2014 Suzuki Boulevard C50T Review

2014 Suzuki Boulevard C50T
2014 Suzuki Boulevard C50T (Photos by Kevin Wing)


Suzuki’s Boulevard cruisers, which have model names that identify engine displacement in cubic inches rather than cubic centimeters, range in size from the entry-level, 652cc S40 to the ground-pounding, 1,783cc M109R B.O.S.S. (Blacked Out Suzuki Special). In between are the 1,462cc C90/M90 and 803cc C50/M50 models, where C stands for Custom and M for Muscle.

Of the middleweight Boulevards offered for 2014—C50 B.O.S.S. ($8,699), C50T ($9,599) and M50 ($8,799)—only the latter two return for 2015 with new colors and prices reduced by $200; a standard C50 ($8,199) replaces the B.O.S.S. Our 2014 C50T, fitted with a windshield, saddlebags and a passenger backrest, is decked out in Glass Sparkle Black/Metallic Oort Gray, the other option being Candy Dark Cherry Red/Pearl Mirage White; for 2015, the only choice is Glass Sparkle Black/Candy Dark Cherry Red.
The Boulevard C50T’s liquid-cooled 803cc 45-degree V-twin has an offset dual-pin crankshaft and shaft drive. Like the Kawasaki Vulcan, the C50T has a vintage look, with wire-spoke wheels wearing tube-type tires and chrome studs on its seat, saddlebags and passenger backrest. The Suzuki’s whitewall tires round out its classic styling.

With the smallest engine, the Suzuki made the least horsepower (42.8 at 6,200 rpm) and torque (44.3 lb-ft at 3,300 rpm) when strapped to Jett Tuning’s dyno. It had the best fuel economy (51.2 mpg), but with the smallest gas tank (4.1 gallons), range was the lowest here at 210 miles.

The Suzuki’s white-faced speedo and large LCD fuel gauge and info panel with gear indicator are easy to read.
The Suzuki’s white-faced speedo and large LCD fuel gauge and info panel with gear indicator are easy to read.
All four testers found the Boulevard to be the most comfortable bike in this comparo.
All four testers found the Boulevard to be the most comfortable bike in this comparo.

2014 Suzuki Boulevard C50T

Base Price: $9,599 ($9,399 for 2015)
Warranty: 1 yr., unltd. miles
Website: suzukicycles.com

Type: Liquid-cooled, transverse 45-degree V-twin
Displacement: 805cc
Bore x Stroke: 83.0 x 74.4mm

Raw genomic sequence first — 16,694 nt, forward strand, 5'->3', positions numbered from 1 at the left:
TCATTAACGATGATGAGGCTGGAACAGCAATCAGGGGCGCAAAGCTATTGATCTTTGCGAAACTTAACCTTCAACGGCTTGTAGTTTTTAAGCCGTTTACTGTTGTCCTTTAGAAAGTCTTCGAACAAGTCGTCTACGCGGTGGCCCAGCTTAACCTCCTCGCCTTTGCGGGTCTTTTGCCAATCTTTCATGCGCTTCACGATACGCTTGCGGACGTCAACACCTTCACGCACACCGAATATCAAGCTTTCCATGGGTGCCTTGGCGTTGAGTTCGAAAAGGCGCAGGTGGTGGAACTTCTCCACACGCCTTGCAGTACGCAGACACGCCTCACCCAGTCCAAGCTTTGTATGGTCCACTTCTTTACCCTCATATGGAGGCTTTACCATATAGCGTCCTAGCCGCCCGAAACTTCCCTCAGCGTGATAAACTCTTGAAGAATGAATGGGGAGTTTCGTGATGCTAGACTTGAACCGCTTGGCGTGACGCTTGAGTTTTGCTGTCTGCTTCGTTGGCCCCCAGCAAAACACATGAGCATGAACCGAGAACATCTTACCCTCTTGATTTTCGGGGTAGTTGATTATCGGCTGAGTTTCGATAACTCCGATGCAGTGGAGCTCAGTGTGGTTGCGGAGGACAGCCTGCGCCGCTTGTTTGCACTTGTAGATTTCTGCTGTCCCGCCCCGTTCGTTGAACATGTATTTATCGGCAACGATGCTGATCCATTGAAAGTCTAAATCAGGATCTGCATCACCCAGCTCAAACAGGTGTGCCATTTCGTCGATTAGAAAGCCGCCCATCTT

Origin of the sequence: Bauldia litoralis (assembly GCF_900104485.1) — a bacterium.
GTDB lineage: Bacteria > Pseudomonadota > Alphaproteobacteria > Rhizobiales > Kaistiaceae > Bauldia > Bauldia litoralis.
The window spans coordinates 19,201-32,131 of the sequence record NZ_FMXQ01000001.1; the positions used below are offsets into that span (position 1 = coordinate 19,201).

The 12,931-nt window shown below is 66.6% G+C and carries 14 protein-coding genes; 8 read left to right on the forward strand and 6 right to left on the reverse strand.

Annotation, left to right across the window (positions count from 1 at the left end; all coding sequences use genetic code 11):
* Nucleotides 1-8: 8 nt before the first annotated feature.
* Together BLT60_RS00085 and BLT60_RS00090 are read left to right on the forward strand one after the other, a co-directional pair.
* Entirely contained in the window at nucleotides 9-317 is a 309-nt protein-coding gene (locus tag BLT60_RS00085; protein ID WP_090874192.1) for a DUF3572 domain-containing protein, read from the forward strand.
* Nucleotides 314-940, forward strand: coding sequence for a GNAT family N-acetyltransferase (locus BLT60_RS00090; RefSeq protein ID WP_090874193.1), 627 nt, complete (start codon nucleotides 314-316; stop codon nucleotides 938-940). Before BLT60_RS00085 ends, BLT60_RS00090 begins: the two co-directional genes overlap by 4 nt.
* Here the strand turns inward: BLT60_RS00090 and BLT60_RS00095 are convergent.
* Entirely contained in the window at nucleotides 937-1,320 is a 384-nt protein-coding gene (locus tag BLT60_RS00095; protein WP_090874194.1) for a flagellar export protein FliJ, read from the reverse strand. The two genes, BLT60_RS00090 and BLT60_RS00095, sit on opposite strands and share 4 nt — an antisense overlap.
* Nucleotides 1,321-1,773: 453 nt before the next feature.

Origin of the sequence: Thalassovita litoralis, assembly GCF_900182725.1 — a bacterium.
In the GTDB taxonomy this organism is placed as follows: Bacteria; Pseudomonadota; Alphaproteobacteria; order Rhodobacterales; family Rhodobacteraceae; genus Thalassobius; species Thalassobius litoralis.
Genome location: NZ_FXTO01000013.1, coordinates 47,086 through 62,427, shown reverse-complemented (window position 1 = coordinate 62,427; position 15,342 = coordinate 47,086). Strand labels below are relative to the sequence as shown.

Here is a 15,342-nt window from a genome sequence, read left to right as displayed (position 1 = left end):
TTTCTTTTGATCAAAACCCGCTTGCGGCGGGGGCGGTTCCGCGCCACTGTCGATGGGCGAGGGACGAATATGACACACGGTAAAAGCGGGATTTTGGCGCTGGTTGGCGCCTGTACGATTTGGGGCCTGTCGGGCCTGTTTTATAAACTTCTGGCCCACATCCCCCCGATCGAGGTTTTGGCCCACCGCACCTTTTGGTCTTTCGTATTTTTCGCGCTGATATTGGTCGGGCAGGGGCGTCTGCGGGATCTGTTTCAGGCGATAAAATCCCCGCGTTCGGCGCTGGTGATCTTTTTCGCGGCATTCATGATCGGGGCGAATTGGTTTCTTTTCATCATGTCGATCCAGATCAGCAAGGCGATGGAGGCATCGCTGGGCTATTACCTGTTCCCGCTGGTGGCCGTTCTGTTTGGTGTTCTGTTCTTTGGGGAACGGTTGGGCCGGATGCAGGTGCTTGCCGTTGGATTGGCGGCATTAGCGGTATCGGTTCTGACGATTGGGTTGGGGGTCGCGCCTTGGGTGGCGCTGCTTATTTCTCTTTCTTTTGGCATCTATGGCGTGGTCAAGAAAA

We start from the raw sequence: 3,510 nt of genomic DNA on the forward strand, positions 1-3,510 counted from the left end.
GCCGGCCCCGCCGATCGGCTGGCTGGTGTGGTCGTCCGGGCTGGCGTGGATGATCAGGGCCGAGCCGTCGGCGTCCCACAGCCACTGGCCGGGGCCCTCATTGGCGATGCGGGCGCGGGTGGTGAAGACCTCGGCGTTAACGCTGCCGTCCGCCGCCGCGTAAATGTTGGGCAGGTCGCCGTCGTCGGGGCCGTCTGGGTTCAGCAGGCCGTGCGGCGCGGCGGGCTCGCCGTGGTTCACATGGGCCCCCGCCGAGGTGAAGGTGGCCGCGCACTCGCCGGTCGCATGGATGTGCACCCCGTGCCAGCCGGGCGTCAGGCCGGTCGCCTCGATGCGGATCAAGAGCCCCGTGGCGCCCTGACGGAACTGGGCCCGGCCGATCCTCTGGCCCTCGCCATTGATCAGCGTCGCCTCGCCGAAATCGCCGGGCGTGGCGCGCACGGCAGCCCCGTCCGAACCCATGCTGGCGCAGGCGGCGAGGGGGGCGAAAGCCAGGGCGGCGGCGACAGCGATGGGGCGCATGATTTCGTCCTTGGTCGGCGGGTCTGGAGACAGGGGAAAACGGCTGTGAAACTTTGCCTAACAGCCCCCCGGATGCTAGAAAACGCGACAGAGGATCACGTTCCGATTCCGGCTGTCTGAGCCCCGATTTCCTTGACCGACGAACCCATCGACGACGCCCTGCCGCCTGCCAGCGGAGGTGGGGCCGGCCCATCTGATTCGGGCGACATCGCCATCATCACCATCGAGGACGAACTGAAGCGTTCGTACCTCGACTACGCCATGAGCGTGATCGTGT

Compression Ratio: 9.4:1
Valve Train: SOHC, 4 valves per cyl.
Valve Insp. Interval: 7,500 miles
Fuel Delivery: EFI w/ 34mm throttle bodies x 2
Lubrication System: Wet sump, 3.2-qt. cap.
Transmission: 5-speed, cable-actuated wet clutch
Final Drive: Shaft

Ignition: Electronic transistorized
Charging Output: 375 watts max.
Battery: 12V 10AH

Frame: Tubular-steel double cradle w/ steel swingarm
Wheelbase: 65.2 in.
Rake/Trail: 33 degrees/5.5 in.
Seat Height: 27.6 in.
Suspension, Front: 41mm stanchions, non adj., 5.5-in. travel
Rear: Link-type single shock, adj. for spring preload, 4.1-in. travel
Brakes, Front: Single disc w/ 2-piston pin-slide caliper
Rear: Drum
Wheels, Front: Wire spoke, 3.00 x 16 in.
Rear: Wire spoke, 4.00 x 15 in.
Tires, Front: Tube-type, 130/90-H16
Rear: Tube-type, 170/80-H15
Wet Weight: 644 lbs.
Load Capacity: 436 lbs.
GVWR: 1,080 lbs.

Fuel Capacity: 4.1 gals., last 1.0 gal. warning light on
MPG: 87 PON min. (low/avg/high) 47.5/51.2/54.6
Estimated Range: 210 miles
Indicated RPM at 60 MPH: NA


This motorcycle review was part of a larger motorcycle comparison article called Touring Twins, which was published in the January 2015 issue of Rider magazine, along with individual reports on all four motorcycles. Follow the links below to read the individual reviews and see full specs on each motorcycle.

2014 Kawasaki Vulcan 900 Classic LT

2014 Star V Star 950 Tourer

2014 Suzuki Boulevard C50T

2014 Triumph America LT


  1. Mark Tuttle mentioned a book called “an owners manual for riders over 50” written by Reg Kitrelle. Where can I buy this book?

  2. Great price. Cheap in some areas, like the brakes. Rear drum, come on! Rear seat, not comfortable for passenger. Looks great, but not very safe because of brakes. Large wide fuel tank is their secret of making you feel you are a bigger bike. Poor foot pegs for passenger. Lack of power. I bought one. Wish I didn’t. Re-sale value at least 50% in one year. Don’t buy a bike with cheap breaks. Bike has hardly changed in several years. Two buttons control the clock, both trips. Turn signals don’t shut off automatically. Do not let anyone talk you into this one. Comparing safety features is paramount. Please take my advice on this one. Remember I have one.. Rick

  3. I have a m 50 I love my bike but have a vibration thats bad ,just replaced the yoke and still have the same problem . Now at 33000 miles in two years the vibration is more some one please help ?


Please enter your comment!
Please enter your name here